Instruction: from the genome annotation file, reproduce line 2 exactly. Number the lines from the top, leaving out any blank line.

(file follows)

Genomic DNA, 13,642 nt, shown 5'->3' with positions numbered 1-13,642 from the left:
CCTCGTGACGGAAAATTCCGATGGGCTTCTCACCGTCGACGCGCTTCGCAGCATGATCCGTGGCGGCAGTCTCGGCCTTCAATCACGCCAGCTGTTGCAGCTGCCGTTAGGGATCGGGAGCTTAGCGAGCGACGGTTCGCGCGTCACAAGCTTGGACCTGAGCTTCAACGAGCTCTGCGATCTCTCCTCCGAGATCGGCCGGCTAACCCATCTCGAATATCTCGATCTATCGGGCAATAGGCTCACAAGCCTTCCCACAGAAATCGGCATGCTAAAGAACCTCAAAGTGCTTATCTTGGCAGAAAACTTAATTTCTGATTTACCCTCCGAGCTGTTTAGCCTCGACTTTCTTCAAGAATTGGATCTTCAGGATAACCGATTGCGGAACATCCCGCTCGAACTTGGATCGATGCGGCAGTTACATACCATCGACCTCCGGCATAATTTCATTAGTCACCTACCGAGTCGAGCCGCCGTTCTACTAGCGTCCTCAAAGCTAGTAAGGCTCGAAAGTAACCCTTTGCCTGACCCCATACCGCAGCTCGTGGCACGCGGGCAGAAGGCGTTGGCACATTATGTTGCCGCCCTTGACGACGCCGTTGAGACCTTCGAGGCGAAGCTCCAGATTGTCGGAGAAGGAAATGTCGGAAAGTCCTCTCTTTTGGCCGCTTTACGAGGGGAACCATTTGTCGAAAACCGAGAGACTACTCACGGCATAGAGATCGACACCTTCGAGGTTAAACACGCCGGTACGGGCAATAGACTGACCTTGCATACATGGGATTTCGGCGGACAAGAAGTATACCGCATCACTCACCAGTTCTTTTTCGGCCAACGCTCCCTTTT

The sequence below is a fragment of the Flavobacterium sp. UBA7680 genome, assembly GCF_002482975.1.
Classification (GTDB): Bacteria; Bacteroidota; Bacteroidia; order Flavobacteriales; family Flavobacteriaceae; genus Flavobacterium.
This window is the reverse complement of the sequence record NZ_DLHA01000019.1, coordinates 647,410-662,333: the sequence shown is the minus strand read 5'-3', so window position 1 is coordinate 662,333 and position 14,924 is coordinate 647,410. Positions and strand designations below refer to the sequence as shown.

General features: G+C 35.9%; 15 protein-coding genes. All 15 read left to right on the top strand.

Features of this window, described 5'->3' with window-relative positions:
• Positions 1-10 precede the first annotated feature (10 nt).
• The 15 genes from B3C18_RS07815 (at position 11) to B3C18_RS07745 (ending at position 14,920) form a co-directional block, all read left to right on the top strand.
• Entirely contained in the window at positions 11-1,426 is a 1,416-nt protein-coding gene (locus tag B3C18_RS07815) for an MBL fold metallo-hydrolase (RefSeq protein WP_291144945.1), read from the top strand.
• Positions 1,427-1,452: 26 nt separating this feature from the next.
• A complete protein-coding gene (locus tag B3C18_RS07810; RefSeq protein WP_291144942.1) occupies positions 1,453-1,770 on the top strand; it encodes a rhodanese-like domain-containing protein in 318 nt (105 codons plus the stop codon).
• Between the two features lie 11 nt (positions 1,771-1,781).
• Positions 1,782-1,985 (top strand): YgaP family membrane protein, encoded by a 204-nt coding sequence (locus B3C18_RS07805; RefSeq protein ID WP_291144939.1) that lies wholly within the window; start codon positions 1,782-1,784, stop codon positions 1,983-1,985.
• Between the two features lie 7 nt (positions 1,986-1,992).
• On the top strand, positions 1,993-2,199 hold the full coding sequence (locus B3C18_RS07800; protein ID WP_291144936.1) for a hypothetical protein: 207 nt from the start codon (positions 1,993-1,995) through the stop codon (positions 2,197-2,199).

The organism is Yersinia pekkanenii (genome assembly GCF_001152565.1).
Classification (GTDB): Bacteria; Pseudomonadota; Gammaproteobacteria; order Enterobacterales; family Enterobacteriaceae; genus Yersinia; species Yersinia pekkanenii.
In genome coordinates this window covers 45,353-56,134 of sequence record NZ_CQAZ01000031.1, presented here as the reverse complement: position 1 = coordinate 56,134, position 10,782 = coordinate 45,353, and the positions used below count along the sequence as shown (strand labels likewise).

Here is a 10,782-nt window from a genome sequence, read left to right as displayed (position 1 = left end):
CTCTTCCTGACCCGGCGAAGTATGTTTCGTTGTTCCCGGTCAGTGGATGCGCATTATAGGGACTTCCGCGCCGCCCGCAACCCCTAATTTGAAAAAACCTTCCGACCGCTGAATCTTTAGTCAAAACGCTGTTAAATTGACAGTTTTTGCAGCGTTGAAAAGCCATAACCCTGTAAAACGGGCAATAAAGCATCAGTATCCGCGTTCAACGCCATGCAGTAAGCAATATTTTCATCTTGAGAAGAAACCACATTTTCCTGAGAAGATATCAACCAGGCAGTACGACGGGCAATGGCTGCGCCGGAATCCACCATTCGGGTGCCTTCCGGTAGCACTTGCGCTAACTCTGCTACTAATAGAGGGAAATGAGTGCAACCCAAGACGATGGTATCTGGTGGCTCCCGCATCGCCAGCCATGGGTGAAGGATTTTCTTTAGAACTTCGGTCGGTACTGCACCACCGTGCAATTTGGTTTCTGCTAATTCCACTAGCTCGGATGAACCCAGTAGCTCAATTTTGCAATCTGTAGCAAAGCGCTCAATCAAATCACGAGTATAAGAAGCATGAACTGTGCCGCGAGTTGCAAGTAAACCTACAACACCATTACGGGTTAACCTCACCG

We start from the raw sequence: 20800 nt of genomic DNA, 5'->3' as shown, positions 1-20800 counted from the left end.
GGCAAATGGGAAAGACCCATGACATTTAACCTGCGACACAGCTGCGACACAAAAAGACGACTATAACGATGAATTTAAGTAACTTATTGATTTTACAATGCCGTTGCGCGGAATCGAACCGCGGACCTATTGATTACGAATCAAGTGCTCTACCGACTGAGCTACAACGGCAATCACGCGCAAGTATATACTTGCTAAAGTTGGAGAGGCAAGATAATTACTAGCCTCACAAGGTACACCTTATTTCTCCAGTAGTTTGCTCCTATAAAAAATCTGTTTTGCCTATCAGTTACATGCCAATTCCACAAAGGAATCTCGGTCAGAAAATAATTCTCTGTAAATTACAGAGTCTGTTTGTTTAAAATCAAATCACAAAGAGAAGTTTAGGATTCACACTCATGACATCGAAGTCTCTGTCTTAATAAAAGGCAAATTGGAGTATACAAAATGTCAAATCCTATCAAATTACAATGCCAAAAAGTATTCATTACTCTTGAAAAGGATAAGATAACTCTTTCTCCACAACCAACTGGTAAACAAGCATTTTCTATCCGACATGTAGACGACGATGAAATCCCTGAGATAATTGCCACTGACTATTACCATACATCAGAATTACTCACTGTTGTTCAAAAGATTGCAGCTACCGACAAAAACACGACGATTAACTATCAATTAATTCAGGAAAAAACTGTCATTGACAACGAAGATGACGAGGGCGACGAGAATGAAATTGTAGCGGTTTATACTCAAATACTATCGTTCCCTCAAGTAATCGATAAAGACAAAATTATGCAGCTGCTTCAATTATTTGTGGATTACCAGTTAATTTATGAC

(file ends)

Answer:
CCTCGTGACGGAAAATTCCGATGGGCTTCTCACCGTCGACGCGCTTCGCAGCATGATCCGTGGCGGCAGTCTCGGCCTTCAATCACGCCAGCTGTTGCAGCTGCCGTTAGGGATCGGGAGCTTAGCGAGCGACGGTTCGCGCGTCACAAGCTTGGACCTGAGCTTCAACGAGCTCTGCGATCTCTCCTCCGAGATCGGCCGGCTAACCCATCTCGAATATCTCGATCTATCGGGCAATAGGCTCACAAGCCTTCCCACAGAAATCGGCATGCTAAAGAACCTCAAAGTGCTTATCTTGGCAGAAAACTTAATTTCTGATTTACCCTCCGAGCTGTTTAGCCTCGACTTTCTTCAAGAATTGGATCTTCAGGATAACCGATTGCGGAACATCCCGCTCGAACTTGGATCGATGCGGCAGTTACATACCATCGACCTCCGGCATAATTTCATTAGTCACCTACCGAGTCGAGCCGCCGTTCTACTAGCGTCCTCAAAGCTAGTAAGGCTCGAAAGTAACCCTTTGCCTGACCCCATACCGCAGCTCGTGGCACGCGGGCAGAAGGCGTTGGCACATTATGTTGCCGCCCTTGACGACGCCGTTGAGACCTTCGAGGCGAAGCTCCAGATTGTCGGAGAAGGAAATGTCGGAAAGTCCTCTCTTTTGGCCGCTTTACGAGGGGAACCATTTGTCGAAAACCGAGAGACTACTCACGGCATAGAGATCGACACCTTCGAGGTTAAACACGCCGGTACGGGCAATAGACTGACCTTGCATACATGGGATTTCGGCGGACAAGAAGTATACCGCATCACTCACCAGTTCTTTTTCGGCCAACGCTCCCTTTT